Focus Features’ Downton Abbey movie, the big-screen sequel to the Emmy-winning, hugely popular PBS series, surprised everyone by making nearly $100 million and virtually ensuring a sequel. Composer John Lunn, who scored all 52 episodes from 2010 to 2015, returned with a score he called “bigger, better and grander,” and the music lived up to the hype. I wrote about this for Variety on Sept. 20 and then did a Society of Composers & Lyricists Q&A with the composer on Nov. 14 at Universal Studios. Lunn, as always, was a delight.
For this season’s Emmy contenders issue, the editors at Variety posed an interesting question: When TV series run two, three, four or more seasons, how do the composers treat their characters and story arcs? Is it best to ground them in familiar musical territory, or should the scores reflect the changing, often expanding, storylines? I interviewed a wide range of composers to find out how they handled the challenge: Bear McCreary (Outlander), Blake Neely (The Flash), Joey Newman (The Middle), Jeff Beal (House of Cards), Ramin Djawadi (Game of Thrones), John Lunn (Downton Abbey) and Sean Callery (Homeland).
I’ve participated in many concerts over the years, but few can compare with the extraordinary evening of television music we did at UCLA’s Royce Hall Wednesday night. I was honored to host, and to conduct on-stage interviews with the likes of John Lunn (Downton Abbey), Alf Clausen (The Simpsons), Sean Callery (Elementary), James S. Levine (American Horror Story) and Walter Murphy (Family Guy).
A sold-out audience got to hear music by all these composers, plus Jeff Beal (House of Cards), Bear McCreary (DaVinci’s Demons), Trevor Morris (The Borgias) and Ramin Djawadi (Game of Thrones). One of my favorite moments was introducing Wendy Melvoin and Lisa Coleman (Nurse Jackie) and declaring that they are “leading the way for the next generation of women composers in Hollywood.“ Here is a rundown of the evening; here’s Variety’s story; and here’s another one from the TV Academy itself with more fun photos.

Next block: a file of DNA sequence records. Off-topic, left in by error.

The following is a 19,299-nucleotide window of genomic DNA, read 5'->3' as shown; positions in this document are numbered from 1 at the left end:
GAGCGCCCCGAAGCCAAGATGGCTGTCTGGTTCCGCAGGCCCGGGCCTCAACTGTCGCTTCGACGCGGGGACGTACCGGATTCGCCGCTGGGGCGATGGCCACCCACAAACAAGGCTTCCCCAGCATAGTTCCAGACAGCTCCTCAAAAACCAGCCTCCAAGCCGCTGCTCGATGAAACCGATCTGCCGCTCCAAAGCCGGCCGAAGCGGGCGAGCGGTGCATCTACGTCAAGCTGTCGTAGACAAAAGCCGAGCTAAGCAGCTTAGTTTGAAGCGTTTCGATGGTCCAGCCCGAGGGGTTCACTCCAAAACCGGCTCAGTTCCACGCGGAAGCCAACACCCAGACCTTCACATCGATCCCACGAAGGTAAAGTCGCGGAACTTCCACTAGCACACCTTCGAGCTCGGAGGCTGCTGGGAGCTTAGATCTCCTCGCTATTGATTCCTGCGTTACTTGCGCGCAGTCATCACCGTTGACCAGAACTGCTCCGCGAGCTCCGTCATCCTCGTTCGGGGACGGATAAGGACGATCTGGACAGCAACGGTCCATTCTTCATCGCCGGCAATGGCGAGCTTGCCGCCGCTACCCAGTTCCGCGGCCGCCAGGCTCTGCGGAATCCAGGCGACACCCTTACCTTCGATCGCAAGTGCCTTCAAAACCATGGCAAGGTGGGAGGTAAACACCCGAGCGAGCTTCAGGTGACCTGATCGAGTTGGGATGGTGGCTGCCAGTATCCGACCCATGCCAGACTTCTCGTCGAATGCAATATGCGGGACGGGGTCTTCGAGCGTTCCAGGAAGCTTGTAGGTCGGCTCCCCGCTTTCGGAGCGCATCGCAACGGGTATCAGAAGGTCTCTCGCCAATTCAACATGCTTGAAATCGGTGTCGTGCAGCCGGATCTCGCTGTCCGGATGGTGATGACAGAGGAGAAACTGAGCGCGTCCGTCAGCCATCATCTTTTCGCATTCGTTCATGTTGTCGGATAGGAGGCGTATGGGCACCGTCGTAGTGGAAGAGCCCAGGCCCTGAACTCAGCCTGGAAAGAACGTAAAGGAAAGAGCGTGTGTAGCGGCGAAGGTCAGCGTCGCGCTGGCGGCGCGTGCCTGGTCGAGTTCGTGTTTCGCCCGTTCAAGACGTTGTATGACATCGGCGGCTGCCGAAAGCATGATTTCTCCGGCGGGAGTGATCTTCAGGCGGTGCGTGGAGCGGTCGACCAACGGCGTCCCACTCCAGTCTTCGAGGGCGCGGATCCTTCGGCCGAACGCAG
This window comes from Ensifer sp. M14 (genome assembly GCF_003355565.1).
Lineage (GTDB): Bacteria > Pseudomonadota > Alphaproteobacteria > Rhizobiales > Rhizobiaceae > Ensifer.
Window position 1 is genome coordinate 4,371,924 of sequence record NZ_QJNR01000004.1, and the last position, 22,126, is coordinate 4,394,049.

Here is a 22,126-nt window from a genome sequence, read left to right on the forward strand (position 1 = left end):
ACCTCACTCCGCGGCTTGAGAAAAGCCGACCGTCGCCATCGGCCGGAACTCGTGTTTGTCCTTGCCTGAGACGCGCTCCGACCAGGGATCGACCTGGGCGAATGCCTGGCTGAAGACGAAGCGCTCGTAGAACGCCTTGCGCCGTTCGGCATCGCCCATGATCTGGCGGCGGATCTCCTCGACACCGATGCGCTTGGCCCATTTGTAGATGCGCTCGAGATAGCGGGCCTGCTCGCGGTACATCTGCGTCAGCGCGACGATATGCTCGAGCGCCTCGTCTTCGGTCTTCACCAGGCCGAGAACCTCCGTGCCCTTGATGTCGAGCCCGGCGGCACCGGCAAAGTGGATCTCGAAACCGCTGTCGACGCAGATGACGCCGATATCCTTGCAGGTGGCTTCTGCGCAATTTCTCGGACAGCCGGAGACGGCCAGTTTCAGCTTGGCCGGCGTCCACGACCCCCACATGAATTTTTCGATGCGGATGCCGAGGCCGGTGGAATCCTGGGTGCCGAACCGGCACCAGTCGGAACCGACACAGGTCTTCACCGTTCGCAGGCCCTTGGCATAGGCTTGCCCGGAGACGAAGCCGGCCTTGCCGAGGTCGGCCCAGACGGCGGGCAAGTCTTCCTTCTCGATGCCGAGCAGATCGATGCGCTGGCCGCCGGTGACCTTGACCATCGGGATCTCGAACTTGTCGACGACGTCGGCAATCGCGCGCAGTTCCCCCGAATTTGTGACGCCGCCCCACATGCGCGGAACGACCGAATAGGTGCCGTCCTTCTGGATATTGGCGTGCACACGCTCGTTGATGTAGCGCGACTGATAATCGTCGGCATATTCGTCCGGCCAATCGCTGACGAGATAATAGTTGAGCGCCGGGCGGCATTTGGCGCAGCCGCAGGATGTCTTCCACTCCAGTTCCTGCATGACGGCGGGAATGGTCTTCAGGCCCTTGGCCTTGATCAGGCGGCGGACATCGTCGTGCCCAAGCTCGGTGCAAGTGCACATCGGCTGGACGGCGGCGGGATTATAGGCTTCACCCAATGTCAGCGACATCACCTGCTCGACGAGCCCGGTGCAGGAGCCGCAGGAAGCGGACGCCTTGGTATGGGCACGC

It’s been in the works for a year, but the pieces are now coming together and the Television Academy is going to stage its own concert of great music from current TV shows. (A few weeks after I broke this story, the Academy asked me to host the concert. I did.)
My friends at Emmy magazine asked me to profile three composers, all potential Emmy nominees for their scores for TV series in the 2012-13 season. Here’s the piece about John Lunn, who scores PBS’s Downton Abbey. I also wrote about Christopher Lennertz of NBC’s Revolution and Ramin Djawadi for HBO’s Game of Thrones. Will try to post those shortly.